Essay On Volcanoes
Outline of Essay:
- Occurrence of Volcanoes
- Types of Volcanoes
- Causes and Formation of Volcanoes
- Volcanic Eruption and Volcanic Landforms
- Volcanic Products
- Impacts and Hazards Associated with Volcanoes
- Some Famous Volcanoes In the World
- Measures and Preparation for Facing Volcanoes
Volcanoes are geological features that contain magma, molten rock, and gas that have accumulated in an underground chamber beneath the surface of Earth or other planets. When these materials are forcefully expelled from the volcano they form a large range of landforms such as lava flows, ash clouds, cinder cones, and pyroclastic deposits. Volcanic activity can also cause earthquakes, tsunamis, and even climate change.
Occurrence of Volcanoes
Volcanoes occur on or near the boundaries of tectonic plates. When two plates move away from each other, the molten rock rises and forms a volcano. On the contrary, when two plates come together they push against one another and form mountains and volcanoes. There are nearly 1500 active volcanoes located around the world, mostly along the Ring of Fire.
Types of Volcanoes
Volcanoes are classified based on the type of material they expel during the eruption. There are three main categories: cinder cones, shields, and composite volcanoes.
Cinder Cone Volcanoes: These are the most common type of volcanoes and they form when bits of molten rock called cinders, ashes, pumice, and lava fragments accumulate around a central vent to form a steep-sided cone.
Shield Volcanoes: Unlike cinder cones, shield volcanoes are much bigger and they have very gentle slopes due to the type of lava that is expelled. Shield volcanoes are composed of basaltic lava which flows easily, creating large shields.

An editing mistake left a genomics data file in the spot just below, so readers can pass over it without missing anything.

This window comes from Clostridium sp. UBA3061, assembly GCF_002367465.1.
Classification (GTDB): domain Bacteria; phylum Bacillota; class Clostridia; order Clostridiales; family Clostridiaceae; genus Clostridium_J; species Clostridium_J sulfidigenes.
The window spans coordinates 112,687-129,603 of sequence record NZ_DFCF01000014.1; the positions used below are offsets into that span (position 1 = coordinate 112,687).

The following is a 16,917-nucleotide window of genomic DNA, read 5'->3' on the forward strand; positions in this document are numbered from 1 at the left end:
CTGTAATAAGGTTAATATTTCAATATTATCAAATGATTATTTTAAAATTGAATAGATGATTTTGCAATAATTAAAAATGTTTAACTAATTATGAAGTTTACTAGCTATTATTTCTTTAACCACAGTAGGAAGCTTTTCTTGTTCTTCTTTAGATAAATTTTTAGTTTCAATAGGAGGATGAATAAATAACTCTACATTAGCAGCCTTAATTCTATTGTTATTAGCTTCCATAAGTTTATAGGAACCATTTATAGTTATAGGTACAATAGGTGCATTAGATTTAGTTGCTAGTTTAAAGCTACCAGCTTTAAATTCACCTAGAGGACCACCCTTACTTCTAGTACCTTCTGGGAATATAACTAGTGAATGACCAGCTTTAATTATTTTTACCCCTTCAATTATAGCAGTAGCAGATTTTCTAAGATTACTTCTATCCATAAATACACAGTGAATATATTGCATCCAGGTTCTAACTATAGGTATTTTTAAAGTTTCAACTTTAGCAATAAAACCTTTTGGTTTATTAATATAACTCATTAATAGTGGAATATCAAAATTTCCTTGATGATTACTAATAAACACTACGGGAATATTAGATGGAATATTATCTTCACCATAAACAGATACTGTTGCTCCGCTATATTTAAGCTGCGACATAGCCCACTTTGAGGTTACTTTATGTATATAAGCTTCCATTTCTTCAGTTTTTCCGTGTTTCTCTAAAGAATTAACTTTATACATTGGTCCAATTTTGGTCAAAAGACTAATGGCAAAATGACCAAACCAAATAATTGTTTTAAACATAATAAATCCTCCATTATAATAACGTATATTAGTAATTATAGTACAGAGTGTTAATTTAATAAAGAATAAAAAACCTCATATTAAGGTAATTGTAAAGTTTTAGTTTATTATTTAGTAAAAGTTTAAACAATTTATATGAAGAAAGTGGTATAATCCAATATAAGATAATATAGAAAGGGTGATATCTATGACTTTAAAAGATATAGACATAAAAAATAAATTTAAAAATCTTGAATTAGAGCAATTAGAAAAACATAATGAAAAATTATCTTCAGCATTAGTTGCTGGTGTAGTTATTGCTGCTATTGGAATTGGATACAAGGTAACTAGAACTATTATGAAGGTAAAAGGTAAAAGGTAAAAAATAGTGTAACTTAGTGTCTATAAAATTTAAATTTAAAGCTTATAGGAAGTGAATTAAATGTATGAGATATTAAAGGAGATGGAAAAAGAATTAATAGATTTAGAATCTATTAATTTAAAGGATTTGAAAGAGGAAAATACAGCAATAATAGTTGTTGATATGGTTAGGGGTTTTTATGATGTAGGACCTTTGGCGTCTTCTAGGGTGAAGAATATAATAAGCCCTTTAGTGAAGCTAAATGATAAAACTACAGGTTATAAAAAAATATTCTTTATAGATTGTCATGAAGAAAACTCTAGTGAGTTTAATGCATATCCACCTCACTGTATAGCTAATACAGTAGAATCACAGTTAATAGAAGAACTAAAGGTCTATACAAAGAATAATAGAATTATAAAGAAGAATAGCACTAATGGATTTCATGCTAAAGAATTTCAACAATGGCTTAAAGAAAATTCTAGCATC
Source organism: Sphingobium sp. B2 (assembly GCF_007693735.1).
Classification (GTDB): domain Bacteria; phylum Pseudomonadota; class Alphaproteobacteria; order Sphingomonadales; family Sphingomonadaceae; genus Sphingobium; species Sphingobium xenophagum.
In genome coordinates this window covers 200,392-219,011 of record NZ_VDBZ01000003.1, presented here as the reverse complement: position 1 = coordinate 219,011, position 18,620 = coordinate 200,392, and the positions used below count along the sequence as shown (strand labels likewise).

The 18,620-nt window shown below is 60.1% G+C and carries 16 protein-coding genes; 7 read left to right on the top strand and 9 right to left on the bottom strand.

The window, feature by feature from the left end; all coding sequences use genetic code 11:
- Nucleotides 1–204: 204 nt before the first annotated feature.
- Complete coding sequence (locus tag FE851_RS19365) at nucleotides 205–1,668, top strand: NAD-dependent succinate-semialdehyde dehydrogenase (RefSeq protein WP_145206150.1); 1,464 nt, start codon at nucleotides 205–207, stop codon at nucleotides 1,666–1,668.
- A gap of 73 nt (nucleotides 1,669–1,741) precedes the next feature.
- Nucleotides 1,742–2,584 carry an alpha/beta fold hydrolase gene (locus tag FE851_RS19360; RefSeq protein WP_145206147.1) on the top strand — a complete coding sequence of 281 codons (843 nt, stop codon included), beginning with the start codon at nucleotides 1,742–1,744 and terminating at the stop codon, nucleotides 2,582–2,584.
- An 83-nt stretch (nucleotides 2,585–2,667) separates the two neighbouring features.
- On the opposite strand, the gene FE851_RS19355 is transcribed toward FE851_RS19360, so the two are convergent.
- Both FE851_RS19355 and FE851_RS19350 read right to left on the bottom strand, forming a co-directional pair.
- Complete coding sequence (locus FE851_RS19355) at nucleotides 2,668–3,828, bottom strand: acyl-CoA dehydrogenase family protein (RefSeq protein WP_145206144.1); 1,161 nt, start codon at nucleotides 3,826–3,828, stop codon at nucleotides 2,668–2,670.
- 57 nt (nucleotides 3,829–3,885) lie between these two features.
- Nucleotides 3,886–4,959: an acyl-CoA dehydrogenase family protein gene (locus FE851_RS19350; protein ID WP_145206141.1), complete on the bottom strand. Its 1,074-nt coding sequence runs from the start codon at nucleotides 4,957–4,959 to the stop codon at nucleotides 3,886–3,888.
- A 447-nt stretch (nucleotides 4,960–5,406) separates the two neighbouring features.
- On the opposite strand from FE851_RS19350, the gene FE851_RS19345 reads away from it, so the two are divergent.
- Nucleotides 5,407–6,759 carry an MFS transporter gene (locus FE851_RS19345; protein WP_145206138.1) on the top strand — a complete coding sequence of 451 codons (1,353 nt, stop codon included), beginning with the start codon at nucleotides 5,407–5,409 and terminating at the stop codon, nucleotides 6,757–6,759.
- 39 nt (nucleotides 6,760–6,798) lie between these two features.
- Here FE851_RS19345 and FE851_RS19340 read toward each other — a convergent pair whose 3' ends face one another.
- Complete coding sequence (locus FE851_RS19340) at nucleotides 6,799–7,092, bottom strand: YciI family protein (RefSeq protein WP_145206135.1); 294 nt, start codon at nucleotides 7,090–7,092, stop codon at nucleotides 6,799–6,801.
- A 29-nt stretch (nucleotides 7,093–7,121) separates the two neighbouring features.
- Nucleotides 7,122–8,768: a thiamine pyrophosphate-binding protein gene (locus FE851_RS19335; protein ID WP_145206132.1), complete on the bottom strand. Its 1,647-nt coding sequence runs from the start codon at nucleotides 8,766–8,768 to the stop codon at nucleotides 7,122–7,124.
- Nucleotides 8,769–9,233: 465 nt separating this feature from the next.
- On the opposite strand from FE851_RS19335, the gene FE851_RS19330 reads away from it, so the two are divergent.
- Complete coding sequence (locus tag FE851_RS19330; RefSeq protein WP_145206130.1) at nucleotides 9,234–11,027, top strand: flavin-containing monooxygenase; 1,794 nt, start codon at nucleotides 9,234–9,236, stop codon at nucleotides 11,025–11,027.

Composite Volcanoes: These are a combination of both cinder cone and shield volcanoes and they form when layers of both types of lava accumulate around a central vent.
Causes and Formation of Volcanoes
Volcanoes are formed when the Earth’s crust is weakened by the molten material found beneath it. This molten material is then released through a vent in the Earth’s surface, usually along fault lines or weak spots in the crust. When pressure builds up and the molten material is forced out of its chamber, an eruption takes place.
Volcanic Eruption and Volcanic Landforms
Volcanoes erupt violently when the chamber is filled with gas, ash, and other materials. During an eruption, these substances can be propelled up to several miles into the air in the form of lava, pyroclastic material, and ash clouds. Depending on the type of volcano and the materials expelled, different landforms are created. These include lava flows, cinder cones, and pyroclastic deposits.
Lava Flows are created when molten lava is expelled from the volcano and flows down its slopes. Cinder Cones are formed when bits of melted rock accumulate around a central vent to form steep-sided cones. Pyroclastic Deposits are deposits of fragmented, ash and other material that is expelled during an eruption.
Stratovolcanoes are composite volcanoes made up of layers of both cinder cones and lava flows. Submarine volcanoes form beneath the surface of the ocean and they can expel materials such as hot water, steam, and gas.
Fissure Vents are cracks in the Earth’s surface that can expel lava, gas, and ash.
Types of volcanic eruptions
Volcanic eruptions can be classified into three main types:
Explosive eruptions are characterized by the rapid release of gas, ash, and other materials from the volcano. These eruptions can cause widespread destruction as they can propel material up to several miles in the air.
Effusive eruptions are much less violent than explosive eruptions and they involve the steady flow of lava from the volcano. Submarine eruptions occur beneath the surface of the ocean and they expel materials such as hot water, steam, and gas.
Volcanoes can expel a variety of materials during an eruption. These include lava, gas, ash, and pyroclastic material. Lava is molten rock that is released from the volcano in the form of rivers or flows. Gas is composed of sulfur dioxide and other gaseous compounds which form clouds when expelled from the volcano. Ash is composed of bits of rock and other materials that are blasted into the atmosphere during an eruption. Pyroclastic material is a combination of lava, ash, and gas that forms clouds or flows when expelled from the volcano.